# Fatigue limit

Representative curves of applied stress vs number of cycles for      steel (showing an endurance limit) and      aluminium (showing no such limit).

The fatigue limit, also known as the endurance limit or fatigue strength, is the stress level below which an infinite number of loading cycles can be applied to a material without causing fatigue failure.[1]

Ferrous alloys and titanium alloys[2] have a distinct limit. Other structural metals, such as aluminium and copper, do not have a distinct limit and will eventually fail even from small stress amplitudes. In these cases, the term endurance strength is used. Endurance strength is defined as the maximum value of completely reversed bending stress that a material can withstand for a finite number of cycles without a fatigue failure.

## Definitions

The ASTM defines fatigue strength, ${\displaystyle S_{N_{f}}}$ , as the value of stress at which failure occurs after ${\displaystyle N_{f}}$  cycles, and fatigue limit, ${\displaystyle S_{f}}$ , as the limiting value of stress at which failure occurs as ${\displaystyle N_{f}}$  becomes very large. ASTM does not define endurance limit, the stress value below which the material will withstand many load cycles,[1] but implies that it is similar to fatigue limit.[3]

Some authors use endurance limit, ${\displaystyle S_{e}}$ , for the stress below which failure never occurs, even for an indefinitely large number of loading cycles, as in the case of steel; and fatigue limit or fatigue strength, ${\displaystyle S_{f}}$ , for the stress at which failure occurs after a specified number of loading cycles, such as 500 million, as in the case of aluminium.[1][4][5] Other authors do not differentiate between the expressions even if they do differentiate between the two types of materials.[6][7][8]

## Typical values

Typical values of the limit (${\displaystyle S_{e}}$ ) for steels are 1/2 the ultimate tensile strength, to a maximum of 290 MPa (42 ksi). For iron, aluminium, and copper alloys, ${\displaystyle S_{e}}$  is typically 0.4 times the ultimate tensile strength. Maximum typical values for irons are 170 MPa (24 ksi), aluminums 130 MPa (19 ksi), and coppers 97 MPa (14 ksi).[2] Note that these values are for smooth "un-notched" test specimens. The endurance limit for notched specimens (and thus for many practical design situations) is significantly lower.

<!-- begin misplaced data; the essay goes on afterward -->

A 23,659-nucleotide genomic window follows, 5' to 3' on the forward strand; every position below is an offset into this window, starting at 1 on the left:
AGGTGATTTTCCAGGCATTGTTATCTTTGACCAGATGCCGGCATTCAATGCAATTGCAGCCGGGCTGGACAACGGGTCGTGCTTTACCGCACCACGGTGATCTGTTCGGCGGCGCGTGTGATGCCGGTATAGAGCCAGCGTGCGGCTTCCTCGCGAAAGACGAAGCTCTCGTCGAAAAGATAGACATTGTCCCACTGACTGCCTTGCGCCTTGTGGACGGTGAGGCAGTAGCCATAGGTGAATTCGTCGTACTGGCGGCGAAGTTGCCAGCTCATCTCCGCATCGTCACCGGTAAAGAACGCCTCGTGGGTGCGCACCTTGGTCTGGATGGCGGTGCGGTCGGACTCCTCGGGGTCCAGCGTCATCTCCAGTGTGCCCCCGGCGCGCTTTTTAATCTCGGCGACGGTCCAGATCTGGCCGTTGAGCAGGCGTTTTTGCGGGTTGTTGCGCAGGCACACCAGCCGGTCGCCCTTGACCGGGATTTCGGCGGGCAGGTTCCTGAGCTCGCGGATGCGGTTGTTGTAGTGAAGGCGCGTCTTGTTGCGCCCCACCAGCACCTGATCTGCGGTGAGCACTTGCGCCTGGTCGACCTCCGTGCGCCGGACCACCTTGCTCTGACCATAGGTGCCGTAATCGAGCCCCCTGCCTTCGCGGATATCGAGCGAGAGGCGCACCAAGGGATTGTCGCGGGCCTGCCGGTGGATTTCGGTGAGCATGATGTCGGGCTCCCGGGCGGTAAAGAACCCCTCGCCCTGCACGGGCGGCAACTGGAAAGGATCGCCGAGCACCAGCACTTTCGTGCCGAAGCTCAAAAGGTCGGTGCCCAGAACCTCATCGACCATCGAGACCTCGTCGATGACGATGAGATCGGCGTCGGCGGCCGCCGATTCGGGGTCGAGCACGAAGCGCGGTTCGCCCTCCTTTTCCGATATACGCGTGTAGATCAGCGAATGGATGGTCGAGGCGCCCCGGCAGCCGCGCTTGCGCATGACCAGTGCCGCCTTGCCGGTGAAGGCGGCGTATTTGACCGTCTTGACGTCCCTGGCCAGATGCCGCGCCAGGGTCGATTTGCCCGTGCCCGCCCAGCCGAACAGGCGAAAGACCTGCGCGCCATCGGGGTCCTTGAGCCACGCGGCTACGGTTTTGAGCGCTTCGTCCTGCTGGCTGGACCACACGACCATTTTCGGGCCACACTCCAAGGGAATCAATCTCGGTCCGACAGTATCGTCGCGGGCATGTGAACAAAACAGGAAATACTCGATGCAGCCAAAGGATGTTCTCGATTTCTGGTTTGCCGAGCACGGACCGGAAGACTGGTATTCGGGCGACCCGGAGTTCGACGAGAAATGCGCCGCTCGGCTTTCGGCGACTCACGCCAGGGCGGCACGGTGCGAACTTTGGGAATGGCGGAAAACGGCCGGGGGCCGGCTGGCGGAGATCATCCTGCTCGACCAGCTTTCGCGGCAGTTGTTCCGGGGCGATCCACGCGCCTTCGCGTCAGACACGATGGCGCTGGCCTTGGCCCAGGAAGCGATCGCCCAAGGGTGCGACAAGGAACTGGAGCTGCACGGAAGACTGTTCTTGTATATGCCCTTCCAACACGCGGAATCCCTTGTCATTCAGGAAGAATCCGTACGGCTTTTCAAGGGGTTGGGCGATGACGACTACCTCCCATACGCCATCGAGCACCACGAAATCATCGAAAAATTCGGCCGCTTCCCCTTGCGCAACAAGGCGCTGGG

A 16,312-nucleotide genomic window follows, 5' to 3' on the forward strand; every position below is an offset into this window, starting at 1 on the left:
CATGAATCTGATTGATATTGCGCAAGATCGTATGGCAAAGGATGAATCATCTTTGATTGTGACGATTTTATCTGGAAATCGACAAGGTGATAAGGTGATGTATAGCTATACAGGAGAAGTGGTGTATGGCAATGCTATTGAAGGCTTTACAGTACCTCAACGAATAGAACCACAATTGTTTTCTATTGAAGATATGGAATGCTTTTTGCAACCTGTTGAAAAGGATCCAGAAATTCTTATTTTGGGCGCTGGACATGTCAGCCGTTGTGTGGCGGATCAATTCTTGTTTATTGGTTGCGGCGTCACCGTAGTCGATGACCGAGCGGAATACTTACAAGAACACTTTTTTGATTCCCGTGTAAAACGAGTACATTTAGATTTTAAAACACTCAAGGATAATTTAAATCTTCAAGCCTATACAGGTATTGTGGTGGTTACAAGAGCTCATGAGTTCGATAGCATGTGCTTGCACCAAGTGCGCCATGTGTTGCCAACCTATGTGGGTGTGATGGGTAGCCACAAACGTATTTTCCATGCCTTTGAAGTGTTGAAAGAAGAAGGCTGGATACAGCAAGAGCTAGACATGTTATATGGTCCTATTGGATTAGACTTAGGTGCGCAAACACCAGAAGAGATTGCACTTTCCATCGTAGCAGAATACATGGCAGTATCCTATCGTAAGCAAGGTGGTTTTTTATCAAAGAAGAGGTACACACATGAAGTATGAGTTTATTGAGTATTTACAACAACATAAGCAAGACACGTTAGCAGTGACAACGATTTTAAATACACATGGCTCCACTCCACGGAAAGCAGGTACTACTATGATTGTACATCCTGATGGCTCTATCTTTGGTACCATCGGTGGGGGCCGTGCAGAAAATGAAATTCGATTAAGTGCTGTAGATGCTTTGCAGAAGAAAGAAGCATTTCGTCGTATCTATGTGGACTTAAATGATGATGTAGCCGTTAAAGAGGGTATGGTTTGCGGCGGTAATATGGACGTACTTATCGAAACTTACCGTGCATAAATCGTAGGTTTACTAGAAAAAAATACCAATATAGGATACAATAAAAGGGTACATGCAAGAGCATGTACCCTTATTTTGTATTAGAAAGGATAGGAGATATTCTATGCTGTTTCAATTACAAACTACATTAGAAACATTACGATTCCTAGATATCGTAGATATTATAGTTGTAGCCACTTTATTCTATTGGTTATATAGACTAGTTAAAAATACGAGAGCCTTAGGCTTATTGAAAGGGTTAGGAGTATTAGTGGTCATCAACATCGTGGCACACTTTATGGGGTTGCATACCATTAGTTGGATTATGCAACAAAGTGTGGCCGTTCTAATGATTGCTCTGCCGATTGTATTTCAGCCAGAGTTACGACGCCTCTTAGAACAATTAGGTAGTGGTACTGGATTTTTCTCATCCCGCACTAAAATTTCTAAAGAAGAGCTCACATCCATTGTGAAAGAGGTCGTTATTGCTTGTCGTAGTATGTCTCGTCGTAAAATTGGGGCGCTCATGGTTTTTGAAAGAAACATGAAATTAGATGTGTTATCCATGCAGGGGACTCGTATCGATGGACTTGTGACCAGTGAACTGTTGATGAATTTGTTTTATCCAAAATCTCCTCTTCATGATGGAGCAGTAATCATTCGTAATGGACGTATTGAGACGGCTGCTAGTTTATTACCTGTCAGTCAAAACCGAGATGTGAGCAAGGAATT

For polymeric materials, the fatigue limit has been shown to reflect the intrinsic strength of the covalent bonds in polymer chains that must be ruptured in order to extend a crack. So long as other thermo chemical processes do not break the polymer chain (i.e. ageing or ozone attack), a polymer may operate indefinitely without crack growth when loads are kept below the intrinsic strength.[9][10]

The concept of fatigue limit, and thus standards based on a fatigue limit such as ISO 281:2007 rolling bearing lifetime prediction, remains controversial, at least in the US.[11][12]

## History

The concept of endurance limit was introduced in 1870 by August Wöhler.[13] However, recent research suggests that endurance limits do not exist for metallic materials, that if enough stress cycles are performed, even the smallest stress will eventually produce fatigue failure.[5][14]

## References

1. ^ a b c Beer, Ferdinand P.; E. Russell Johnston Jr. (1992). Mechanics of Materials (2 ed.). McGraw-Hill, Inc. p. 51. ISBN 978-0-07-837340-4.
2. ^ a b "Metal Fatigue and Endurance". Archived from the original on 2012-04-15. Retrieved 2008-04-18.
3. ^ Stephens, Ralph I. (2001). Metal Fatigue in Engineering (2nd ed.). John Wiley & Sons, Inc. p. 69. ISBN 978-0-471-51059-8.
4. ^ Budynas, Richard G. (1999). Advanced Strength and Applied Stress Analysis (2nd ed.). McGraw-Hill, Inc. pp. 532–533. ISBN 978-0-07-008985-3.
5. ^ a b Askeland, Donald R.; Pradeep P. Phule (2003). The Science and Engineering of Materials (4th ed.). Brooks/Cole. p. 248. ISBN 978-0-534-95373-7.
6. ^ Hibbeler, R. C. (2003). Mechanics of Materials (5th ed.). Pearson Education, Inc. p. 110. ISBN 978-0-13-008181-0.
7. ^ Dowling, Norman E. (1998). Mechanical Behavior of Materials (2nd ed.). Printice-Hall, Inc. p. 365. ISBN 978-0-13-905720-5.
8. ^ Barber, J. R. (2001). Intermediate Mechanics of Materials. McGraw-Hill. p. 65. ISBN 978-0-07-232519-5.
9. ^ Lake, G. J.; P. B. Lindley (1965). "The mechanical fatigue limit for rubber". Journal of Applied Polymer Science. 9 (4): 1233–1251. doi:10.1002/app.1965.070090405.
10. ^ Lake, G. J.; A. G. Thomas (1967). "The strength of highly elastic materials". Proceedings of the Royal Society of London A: Mathematical and Physical Sciences. 300 (1460): 108–119. doi:10.1098/rspa.1967.0160.
11. ^ Erwin V. Zaretsky (August 2010). "In search of a fatigue limit: A critique of ISO standard 281:2007" (PDF). Tribology & Lubrication Technology: 30–40. Archived from the original (PDF) on 2015-05-18.
12. ^ "ISO 281:2007 bearing life standard – and the answer is?" (PDF). Tribology & Lubrication Technology: 34–43. July 2010. Archived from the original (PDF) on 2013-10-24.
13. ^ W. Schutz (1996). A history of fatigue. Engineering Fracture Mechanics 54: 263-300. DOI
14. ^ Bathias, C. (1999). "There is no infinite fatigue life in metallic materials". Fatigue & Fracture of Engineering Materials & Structures. 22 (7): 559–565. doi:10.1046/j.1460-2695.1999.00183.x.